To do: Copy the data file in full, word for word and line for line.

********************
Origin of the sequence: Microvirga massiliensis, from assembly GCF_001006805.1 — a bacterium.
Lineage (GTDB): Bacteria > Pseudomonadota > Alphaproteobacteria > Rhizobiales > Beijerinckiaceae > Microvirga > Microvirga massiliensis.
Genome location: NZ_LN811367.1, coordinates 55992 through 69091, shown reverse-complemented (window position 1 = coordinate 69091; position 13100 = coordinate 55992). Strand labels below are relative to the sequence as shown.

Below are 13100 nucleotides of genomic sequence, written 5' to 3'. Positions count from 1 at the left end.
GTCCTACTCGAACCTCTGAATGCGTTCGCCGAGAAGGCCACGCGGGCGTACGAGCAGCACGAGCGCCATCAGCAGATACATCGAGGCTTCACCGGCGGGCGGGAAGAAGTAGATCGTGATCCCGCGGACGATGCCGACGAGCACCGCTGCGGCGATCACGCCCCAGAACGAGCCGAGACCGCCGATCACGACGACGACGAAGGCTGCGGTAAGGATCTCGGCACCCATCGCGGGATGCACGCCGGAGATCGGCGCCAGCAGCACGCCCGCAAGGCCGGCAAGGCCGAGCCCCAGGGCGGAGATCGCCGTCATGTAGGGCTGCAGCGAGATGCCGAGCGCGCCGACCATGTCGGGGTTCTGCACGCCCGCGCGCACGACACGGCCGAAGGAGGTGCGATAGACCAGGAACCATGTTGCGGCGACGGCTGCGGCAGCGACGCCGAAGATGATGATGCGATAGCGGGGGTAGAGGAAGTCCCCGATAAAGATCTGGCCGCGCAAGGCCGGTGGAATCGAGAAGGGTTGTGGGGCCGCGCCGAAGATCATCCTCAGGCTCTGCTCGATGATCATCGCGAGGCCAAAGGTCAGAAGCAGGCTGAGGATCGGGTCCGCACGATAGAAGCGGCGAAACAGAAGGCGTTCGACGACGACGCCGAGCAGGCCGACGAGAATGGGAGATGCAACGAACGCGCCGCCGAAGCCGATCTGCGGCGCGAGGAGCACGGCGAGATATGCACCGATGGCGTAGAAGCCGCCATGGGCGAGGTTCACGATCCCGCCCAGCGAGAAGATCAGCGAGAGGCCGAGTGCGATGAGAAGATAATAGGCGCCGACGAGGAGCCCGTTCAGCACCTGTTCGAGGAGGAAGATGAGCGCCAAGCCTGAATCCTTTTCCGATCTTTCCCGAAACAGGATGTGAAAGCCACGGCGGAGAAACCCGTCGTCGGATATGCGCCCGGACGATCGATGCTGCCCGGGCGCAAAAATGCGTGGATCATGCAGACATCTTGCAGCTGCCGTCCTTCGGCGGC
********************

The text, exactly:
Origin of the sequence: Microvirga massiliensis, from assembly GCF_001006805.1 — a bacterium.
Lineage (GTDB): Bacteria > Pseudomonadota > Alphaproteobacteria > Rhizobiales > Beijerinckiaceae > Microvirga > Microvirga massiliensis.
Genome location: NZ_LN811367.1, coordinates 55992 through 69091, shown reverse-complemented (window position 1 = coordinate 69091; position 13100 = coordinate 55992). Strand labels below are relative to the sequence as shown.

Below are 13100 nucleotides of genomic sequence, written 5' to 3'. Positions count from 1 at the left end.
GTCCTACTCGAACCTCTGAATGCGTTCGCCGAGAAGGCCACGCGGGCGTACGAGCAGCACGAGCGCCATCAGCAGATACATCGAGGCTTCACCGGCGGGCGGGAAGAAGTAGATCGTGATCCCGCGGACGATGCCGACGAGCACCGCTGCGGCGATCACGCCCCAGAACGAGCCGAGACCGCCGATCACGACGACGACGAAGGCTGCGGTAAGGATCTCGGCACCCATCGCGGGATGCACGCCGGAGATCGGCGCCAGCAGCACGCCCGCAAGGCCGGCAAGGCCGAGCCCCAGGGCGGAGATCGCCGTCATGTAGGGCTGCAGCGAGATGCCGAGCGCGCCGACCATGTCGGGGTTCTGCACGCCCGCGCGCACGACACGGCCGAAGGAGGTGCGATAGACCAGGAACCATGTTGCGGCGACGGCTGCGGCAGCGACGCCGAAGATGATGATGCGATAGCGGGGGTAGAGGAAGTCCCCGATAAAGATCTGGCCGCGCAAGGCCGGTGGAATCGAGAAGGGTTGTGGGGCCGCGCCGAAGATCATCCTCAGGCTCTGCTCGATGATCATCGCGAGGCCAAAGGTCAGAAGCAGGCTGAGGATCGGGTCCGCACGATAGAAGCGGCGAAACAGAAGGCGTTCGACGACGACGCCGAGCAGGCCGACGAGAATGGGAGATGCAACGAACGCGCCGCCGAAGCCGATCTGCGGCGCGAGGAGCACGGCGAGATATGCACCGATGGCGTAGAAGCCGCCATGGGCGAGGTTCACGATCCCGCCCAGCGAGAAGATCAGCGAGAGGCCGAGTGCGATGAGAAGATAATAGGCGCCGACGAGGAGCCCGTTCAGCACCTGTTCGAGGAGGAAGATGAGCGCCAAGCCTGAATCCTTTTCCGATCTTTCCCGAAACAGGATGTGAAAGCCACGGCGGAGAAACCCGTCGTCGGATATGCGCCCGGACGATCGATGCTGCCCGGGCGCAAAAATGCGTGGATCATGCAGACATCTTGCAGCTGCCGTCCTTCGGCGGC